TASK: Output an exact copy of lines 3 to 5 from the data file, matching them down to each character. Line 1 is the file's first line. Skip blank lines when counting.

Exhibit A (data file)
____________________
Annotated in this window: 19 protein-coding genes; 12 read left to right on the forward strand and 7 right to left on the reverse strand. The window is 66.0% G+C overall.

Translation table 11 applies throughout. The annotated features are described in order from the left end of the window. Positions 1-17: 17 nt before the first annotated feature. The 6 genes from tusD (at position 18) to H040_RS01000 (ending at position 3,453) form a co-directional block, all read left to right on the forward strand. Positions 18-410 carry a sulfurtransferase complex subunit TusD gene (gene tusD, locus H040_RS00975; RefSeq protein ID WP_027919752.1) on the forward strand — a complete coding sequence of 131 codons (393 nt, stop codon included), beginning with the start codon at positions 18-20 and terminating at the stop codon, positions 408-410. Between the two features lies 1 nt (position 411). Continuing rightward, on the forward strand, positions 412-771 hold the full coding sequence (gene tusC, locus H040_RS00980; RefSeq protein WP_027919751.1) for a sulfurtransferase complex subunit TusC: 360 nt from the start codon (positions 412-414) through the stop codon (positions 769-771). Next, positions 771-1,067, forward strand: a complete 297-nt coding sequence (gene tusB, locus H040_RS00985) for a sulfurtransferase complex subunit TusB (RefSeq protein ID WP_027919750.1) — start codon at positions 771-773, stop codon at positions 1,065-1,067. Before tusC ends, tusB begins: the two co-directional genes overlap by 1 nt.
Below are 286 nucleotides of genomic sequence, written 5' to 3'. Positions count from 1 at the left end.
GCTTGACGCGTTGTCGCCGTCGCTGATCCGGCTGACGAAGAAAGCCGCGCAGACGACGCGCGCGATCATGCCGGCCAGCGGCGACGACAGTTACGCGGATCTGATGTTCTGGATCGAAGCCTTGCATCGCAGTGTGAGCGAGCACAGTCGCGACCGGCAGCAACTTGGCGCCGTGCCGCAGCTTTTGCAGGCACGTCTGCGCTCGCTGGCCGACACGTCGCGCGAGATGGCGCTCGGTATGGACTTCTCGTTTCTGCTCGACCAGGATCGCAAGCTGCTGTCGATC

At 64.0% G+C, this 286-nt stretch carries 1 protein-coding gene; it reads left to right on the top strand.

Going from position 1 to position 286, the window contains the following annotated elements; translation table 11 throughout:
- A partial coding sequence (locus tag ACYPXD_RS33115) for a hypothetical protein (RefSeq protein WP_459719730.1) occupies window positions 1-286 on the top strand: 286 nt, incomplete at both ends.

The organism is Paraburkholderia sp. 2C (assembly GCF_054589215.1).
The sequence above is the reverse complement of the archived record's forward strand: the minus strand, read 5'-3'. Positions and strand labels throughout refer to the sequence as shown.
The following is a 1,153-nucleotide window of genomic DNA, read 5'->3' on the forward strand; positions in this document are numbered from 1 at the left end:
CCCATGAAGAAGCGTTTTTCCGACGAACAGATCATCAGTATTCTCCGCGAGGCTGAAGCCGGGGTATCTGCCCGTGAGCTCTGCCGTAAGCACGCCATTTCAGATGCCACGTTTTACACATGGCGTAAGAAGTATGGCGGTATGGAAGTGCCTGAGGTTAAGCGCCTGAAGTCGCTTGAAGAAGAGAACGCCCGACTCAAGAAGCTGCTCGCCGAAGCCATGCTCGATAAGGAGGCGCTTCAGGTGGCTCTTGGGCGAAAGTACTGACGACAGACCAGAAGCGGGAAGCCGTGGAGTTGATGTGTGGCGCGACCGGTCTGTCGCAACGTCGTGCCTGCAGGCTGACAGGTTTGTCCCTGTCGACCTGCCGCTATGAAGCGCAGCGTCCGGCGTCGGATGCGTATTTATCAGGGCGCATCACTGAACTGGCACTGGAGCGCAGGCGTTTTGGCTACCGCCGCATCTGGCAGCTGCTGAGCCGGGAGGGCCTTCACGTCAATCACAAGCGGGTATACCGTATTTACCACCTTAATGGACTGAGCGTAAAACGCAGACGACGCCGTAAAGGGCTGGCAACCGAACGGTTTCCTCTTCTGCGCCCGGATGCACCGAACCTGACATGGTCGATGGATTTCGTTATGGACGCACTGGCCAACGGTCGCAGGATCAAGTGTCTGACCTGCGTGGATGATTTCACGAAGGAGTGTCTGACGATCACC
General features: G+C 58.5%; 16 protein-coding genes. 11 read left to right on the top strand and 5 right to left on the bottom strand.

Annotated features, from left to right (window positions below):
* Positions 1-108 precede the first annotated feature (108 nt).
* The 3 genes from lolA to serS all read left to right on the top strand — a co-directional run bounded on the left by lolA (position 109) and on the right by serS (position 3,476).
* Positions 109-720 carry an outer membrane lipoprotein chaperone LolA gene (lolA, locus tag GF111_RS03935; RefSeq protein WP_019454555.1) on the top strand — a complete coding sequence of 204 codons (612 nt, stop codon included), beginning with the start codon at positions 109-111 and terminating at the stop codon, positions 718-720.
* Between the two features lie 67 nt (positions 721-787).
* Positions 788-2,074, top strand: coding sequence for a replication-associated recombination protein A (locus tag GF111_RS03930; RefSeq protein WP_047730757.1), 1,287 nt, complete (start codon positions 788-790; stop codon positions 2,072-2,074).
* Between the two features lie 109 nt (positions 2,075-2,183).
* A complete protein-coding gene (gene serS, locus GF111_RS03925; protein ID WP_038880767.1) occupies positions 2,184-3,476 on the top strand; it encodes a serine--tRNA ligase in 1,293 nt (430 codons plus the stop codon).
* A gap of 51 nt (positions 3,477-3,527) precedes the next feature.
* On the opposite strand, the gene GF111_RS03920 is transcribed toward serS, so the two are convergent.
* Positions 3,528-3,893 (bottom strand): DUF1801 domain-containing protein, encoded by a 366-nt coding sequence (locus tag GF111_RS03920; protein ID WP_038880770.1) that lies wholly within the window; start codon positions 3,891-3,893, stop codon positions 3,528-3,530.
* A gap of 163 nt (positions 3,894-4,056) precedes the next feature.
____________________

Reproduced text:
Below are 286 nucleotides of genomic sequence, written 5' to 3'. Positions count from 1 at the left end.
GCTTGACGCGTTGTCGCCGTCGCTGATCCGGCTGACGAAGAAAGCCGCGCAGACGACGCGCGCGATCATGCCGGCCAGCGGCGACGACAGTTACGCGGATCTGATGTTCTGGATCGAAGCCTTGCATCGCAGTGTGAGCGAGCACAGTCGCGACCGGCAGCAACTTGGCGCCGTGCCGCAGCTTTTGCAGGCACGTCTGCGCTCGCTGGCCGACACGTCGCGCGAGATGGCGCTCGGTATGGACTTCTCGTTTCTGCTCGACCAGGATCGCAAGCTGCTGTCGATC

At 64.0% G+C, this 286-nt stretch carries 1 protein-coding gene; it reads left to right on the top strand.